By Tim Harfmann
A special hour of prayer — dedicated to the plight of persecuted Christians — was held simultaneously throughout New York State. Brooklyn Bishop Nicholas DiMarzio led members of the Knights of Columbus before the Blessed Sacrament and the icon of Our Lady Help of Persecuted Christians.
“It’s terrible that people would use violence against people of faith, especially when they’re praying. Praying for an end to violence is something that we know we can do. The Lord listens to our prayers. We have to ask,” said Bishop DiMarzio.
The international Catholic organization is at the forefront of helping Christians facing violence because of their faith — and 2019 is projected to be Christianity’s bloodiest year yet.
Kenneth Latham, New York State’s deputy, leads 86,000 knights and said they stand in solidarity with worshipers overseas; “They need money. They don’t have houses. They don’t have shelter. This is what the Knights of Columbus is helping to provide to persecuted Christians.”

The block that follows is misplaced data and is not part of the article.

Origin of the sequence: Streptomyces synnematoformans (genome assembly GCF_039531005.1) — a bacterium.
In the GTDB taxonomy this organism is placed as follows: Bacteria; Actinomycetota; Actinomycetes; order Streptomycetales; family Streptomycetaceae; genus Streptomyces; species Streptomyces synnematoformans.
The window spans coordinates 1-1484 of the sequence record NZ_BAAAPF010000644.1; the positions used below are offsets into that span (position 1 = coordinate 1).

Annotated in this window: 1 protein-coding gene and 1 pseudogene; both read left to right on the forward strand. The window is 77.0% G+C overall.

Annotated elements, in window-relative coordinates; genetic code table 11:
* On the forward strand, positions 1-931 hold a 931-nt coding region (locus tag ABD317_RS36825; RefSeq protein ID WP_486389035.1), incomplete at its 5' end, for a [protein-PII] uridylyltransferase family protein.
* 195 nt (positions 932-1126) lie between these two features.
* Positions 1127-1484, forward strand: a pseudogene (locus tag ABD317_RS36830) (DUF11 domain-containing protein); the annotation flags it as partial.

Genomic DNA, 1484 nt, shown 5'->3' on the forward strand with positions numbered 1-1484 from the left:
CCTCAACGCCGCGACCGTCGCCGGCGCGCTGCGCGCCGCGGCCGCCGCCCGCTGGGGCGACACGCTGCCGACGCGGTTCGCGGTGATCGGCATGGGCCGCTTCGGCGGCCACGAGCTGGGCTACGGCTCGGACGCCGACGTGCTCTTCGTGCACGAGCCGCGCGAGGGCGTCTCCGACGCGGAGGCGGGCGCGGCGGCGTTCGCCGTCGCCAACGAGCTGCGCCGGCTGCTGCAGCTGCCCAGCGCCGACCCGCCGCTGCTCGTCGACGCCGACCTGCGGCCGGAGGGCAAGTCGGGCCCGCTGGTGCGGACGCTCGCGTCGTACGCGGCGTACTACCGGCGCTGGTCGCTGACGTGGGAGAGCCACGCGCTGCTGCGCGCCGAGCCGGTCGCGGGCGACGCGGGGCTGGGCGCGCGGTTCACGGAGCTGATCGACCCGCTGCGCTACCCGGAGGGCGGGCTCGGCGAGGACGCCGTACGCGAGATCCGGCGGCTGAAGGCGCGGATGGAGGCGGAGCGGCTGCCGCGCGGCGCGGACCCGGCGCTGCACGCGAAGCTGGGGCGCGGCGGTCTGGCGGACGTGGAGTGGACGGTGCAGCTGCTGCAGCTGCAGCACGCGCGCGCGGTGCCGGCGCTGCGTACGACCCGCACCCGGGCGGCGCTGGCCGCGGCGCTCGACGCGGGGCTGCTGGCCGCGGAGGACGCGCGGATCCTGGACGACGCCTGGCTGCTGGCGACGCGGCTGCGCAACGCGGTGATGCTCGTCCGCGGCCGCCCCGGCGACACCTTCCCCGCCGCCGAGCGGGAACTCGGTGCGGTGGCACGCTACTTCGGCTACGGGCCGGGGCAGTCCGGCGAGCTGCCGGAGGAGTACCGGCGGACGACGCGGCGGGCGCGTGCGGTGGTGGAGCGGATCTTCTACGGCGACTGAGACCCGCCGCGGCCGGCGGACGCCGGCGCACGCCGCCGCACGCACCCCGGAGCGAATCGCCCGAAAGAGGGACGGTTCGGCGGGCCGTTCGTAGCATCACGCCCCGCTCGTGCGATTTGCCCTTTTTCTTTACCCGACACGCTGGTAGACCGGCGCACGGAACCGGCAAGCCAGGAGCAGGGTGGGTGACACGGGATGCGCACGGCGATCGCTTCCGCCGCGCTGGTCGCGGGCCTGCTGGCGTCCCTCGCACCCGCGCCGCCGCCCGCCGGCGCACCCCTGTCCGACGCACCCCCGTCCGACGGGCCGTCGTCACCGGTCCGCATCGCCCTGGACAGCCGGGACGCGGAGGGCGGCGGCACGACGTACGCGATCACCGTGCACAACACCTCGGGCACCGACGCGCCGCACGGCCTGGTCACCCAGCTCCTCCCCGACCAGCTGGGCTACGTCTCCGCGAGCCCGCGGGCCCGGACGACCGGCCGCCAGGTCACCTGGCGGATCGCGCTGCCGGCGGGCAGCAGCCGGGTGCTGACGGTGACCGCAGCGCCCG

Father Michael Gelfant, Knights of Columbus chaplain, said the persecution is also felt here at home; “Our Christian values are being attacked by certain laws and politicians; and there’s this sense of the Church also being under attack.”
The latest attacks against Christians was also remembered on this night. Ten worshippers were killed in just two days in Burkina Faso, West Africa. Before that, over 250 people were killed in Sri Lanka during the Easter Sunday bombings.
Following the prayer service at the Saint James Cathedral Basilica in Downtown Brooklyn was the recognition of a newly formed council. It is named in memory of late Brooklyn Bishop Thomas Daily. The group became the 17,000th official Knights of Columbus council in the world. “[Bishop Daily] just loved the Knights of Columbus. I had so many great conversations with him, and his love of the order just came from him naturally,” said Latham. “He was so proud to be a knight. His father had worked for the Knights of Columbus. He was a very faithful knight, and this is something to his memory,” said Bishop DiMarzio.
The new council joined the fight for an end to violence against persecuted Christians.